Tobacco's Road to Regulation
The Senate needs to clear the stubborn smoke of resistance from its backrooms and give the Food and Drug Administration authority to regulate tobacco. Even Philip Morris (now Altria), the world's biggest cigarette manufacturer, wants safety regulations of its products - to avoid more profit-sapping penalties from lawsuits brought by smokers.
Last week, the GOP chair of the Senate health committee offered a draft of just such a proposal. But Democrats and public-health advocates said it didn't go far enough, claiming vague language could keep the FDA from taking steps to make cigarettes safer (by forcing, for instance, the manufacture of a new generation of so-called "reduced risk" cigarettes). The tobacco companies countered, arguing the FDA might be able to outright ban cigarettes for adults, by requiring, for instance, that nicotine levels be reduced to zero.
Talks on Capitol Hill broke down over issues such as how much authority states should have in the bill, and whether restrictions on advertising to children should remain in place (of course they should).
Lawmakers from tobacco-producing states (supported, of course, by tobacco companies) said they would support FDA regulation in exchange for getting rid of an old federal subsidy program that ultimately stands to increase tobacco company profits.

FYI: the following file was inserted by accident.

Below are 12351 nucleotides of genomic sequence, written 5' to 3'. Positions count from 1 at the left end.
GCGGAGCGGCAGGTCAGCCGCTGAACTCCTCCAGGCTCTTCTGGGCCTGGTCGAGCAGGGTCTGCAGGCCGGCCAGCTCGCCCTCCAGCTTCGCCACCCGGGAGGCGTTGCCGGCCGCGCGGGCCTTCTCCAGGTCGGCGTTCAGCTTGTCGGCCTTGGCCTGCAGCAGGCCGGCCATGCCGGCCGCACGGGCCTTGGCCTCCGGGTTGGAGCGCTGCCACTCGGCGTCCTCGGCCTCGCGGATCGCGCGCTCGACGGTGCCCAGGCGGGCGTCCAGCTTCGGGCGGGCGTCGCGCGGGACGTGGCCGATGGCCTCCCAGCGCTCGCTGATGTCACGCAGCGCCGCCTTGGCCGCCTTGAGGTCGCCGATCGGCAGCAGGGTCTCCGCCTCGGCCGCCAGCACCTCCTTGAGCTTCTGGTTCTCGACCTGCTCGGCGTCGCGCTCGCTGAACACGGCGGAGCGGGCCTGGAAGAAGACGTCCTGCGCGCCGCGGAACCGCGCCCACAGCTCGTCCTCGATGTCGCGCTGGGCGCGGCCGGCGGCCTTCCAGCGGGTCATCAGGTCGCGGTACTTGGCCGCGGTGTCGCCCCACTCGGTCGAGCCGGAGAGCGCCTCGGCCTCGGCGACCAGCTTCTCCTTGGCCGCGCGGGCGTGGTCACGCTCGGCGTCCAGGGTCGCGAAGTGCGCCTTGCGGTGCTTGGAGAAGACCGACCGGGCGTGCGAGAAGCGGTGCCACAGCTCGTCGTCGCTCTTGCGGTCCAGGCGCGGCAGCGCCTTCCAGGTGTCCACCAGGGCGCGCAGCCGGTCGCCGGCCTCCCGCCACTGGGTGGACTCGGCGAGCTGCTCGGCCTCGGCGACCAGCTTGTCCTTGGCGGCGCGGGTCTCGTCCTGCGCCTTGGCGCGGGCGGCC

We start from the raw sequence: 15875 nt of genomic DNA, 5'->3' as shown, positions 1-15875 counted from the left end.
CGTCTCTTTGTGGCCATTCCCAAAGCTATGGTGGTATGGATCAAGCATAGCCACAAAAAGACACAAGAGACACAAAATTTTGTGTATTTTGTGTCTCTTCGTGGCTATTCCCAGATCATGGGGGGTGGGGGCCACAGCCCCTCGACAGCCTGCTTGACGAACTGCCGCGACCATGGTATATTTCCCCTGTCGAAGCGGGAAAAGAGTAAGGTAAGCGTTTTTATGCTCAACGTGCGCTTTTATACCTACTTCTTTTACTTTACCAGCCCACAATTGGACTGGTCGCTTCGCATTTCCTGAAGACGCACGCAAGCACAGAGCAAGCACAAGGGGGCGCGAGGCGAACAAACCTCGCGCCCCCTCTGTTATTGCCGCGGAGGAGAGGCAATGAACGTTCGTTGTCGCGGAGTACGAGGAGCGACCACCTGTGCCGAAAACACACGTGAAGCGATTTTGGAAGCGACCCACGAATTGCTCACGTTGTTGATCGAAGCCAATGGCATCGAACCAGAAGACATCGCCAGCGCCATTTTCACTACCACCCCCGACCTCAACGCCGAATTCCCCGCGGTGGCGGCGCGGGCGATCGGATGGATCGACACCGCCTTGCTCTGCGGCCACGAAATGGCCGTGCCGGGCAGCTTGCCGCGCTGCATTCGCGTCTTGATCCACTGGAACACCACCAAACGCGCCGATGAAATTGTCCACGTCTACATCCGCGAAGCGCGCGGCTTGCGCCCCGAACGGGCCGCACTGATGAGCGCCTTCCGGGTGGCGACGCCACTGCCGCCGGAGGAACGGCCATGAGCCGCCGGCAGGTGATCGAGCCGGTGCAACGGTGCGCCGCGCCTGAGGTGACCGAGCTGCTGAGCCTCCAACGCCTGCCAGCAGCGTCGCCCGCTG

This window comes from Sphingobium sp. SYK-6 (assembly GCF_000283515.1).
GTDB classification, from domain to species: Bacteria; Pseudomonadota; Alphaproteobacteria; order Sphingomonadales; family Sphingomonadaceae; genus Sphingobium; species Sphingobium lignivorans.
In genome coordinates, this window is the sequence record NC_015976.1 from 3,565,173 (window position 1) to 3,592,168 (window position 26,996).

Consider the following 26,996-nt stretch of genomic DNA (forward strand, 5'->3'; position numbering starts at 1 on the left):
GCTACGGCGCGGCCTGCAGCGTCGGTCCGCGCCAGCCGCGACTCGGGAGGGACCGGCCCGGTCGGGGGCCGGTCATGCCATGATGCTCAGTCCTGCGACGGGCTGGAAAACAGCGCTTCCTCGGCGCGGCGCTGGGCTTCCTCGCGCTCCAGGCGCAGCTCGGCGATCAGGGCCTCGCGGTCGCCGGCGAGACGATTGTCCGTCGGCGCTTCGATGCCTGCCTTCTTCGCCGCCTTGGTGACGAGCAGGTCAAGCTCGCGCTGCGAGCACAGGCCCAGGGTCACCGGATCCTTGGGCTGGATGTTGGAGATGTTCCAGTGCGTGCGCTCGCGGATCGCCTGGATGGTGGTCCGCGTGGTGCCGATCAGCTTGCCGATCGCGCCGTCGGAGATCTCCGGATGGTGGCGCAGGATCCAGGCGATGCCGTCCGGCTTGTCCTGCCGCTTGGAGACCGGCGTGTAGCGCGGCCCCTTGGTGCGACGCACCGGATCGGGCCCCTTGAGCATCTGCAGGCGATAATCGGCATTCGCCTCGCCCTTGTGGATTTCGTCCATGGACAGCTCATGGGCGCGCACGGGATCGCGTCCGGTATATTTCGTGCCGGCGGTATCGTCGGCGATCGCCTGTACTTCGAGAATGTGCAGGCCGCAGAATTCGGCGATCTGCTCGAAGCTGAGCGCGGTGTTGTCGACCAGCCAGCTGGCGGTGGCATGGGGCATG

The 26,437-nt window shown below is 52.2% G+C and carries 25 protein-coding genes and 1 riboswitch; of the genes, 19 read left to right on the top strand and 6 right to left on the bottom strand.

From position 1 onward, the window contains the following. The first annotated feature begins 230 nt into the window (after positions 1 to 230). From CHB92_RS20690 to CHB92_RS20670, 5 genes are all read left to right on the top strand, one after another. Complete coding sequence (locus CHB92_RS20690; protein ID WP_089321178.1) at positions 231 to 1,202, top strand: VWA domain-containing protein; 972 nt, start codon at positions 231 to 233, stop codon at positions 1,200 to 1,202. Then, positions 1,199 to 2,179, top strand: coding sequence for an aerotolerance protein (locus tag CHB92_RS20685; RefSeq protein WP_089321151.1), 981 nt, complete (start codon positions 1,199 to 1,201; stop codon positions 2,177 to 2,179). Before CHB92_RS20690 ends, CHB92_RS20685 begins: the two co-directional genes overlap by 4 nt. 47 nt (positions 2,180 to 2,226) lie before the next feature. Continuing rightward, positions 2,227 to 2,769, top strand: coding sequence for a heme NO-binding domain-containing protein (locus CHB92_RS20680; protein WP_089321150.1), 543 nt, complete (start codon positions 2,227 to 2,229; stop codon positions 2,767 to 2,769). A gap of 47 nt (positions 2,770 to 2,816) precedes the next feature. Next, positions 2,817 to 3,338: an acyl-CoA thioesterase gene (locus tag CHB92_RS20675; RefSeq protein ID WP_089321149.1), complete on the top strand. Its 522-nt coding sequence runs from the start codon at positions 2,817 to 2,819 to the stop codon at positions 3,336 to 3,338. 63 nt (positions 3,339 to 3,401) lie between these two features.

Another bill authorizes a $13 billion buyout package for tobacco farmers that replaces the old federal price-support system for their crops. The buyout would be paid for by the tobacco companies themselves, and likely raise the cost of cigarettes to pay for it. The move is a good idea; it could help tobacco growers step toward making their product a free-market commodity.
In fact, such a political quid pro quo just might work to best serve the public for now. Without it, Capitol Hill observers note the votes to pass either effort just wouldn't be there.
Still, the potential of a compromise has made for the most serious effort to regulate the tobacco industry in years. Now that it looks as if it could actually happen, Congress must not lose this opportunity to carve out a deal that takes tobacco farmers off the federal dole, and improves public health.